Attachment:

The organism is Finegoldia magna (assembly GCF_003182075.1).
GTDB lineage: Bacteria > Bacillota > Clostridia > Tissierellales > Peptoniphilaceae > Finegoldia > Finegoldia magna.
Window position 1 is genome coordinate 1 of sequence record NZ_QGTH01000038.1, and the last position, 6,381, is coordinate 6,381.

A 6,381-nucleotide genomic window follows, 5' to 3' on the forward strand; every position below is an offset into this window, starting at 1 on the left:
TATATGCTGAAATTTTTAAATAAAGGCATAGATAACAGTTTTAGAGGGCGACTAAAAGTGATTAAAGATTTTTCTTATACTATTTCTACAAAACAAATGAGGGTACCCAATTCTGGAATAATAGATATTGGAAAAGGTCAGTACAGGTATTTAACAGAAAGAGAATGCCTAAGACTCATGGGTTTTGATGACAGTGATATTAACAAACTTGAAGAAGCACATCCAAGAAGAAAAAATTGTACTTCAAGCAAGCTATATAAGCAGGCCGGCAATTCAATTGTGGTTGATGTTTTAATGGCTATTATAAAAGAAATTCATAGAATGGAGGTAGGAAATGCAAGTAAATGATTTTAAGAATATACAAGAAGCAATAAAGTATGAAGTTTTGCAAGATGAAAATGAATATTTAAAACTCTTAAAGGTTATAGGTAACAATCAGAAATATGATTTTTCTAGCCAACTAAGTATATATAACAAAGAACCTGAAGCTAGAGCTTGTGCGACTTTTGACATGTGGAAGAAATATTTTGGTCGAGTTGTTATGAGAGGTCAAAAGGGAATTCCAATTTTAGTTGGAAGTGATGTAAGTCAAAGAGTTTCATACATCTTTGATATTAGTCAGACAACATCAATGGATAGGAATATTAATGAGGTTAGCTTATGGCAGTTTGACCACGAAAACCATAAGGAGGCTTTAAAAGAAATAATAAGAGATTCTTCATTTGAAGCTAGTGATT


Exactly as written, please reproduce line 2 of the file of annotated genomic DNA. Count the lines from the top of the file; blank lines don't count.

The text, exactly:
GTDB lineage: Bacteria > Bacillota > Clostridia > Tissierellales > Peptoniphilaceae > Finegoldia > Finegoldia magna.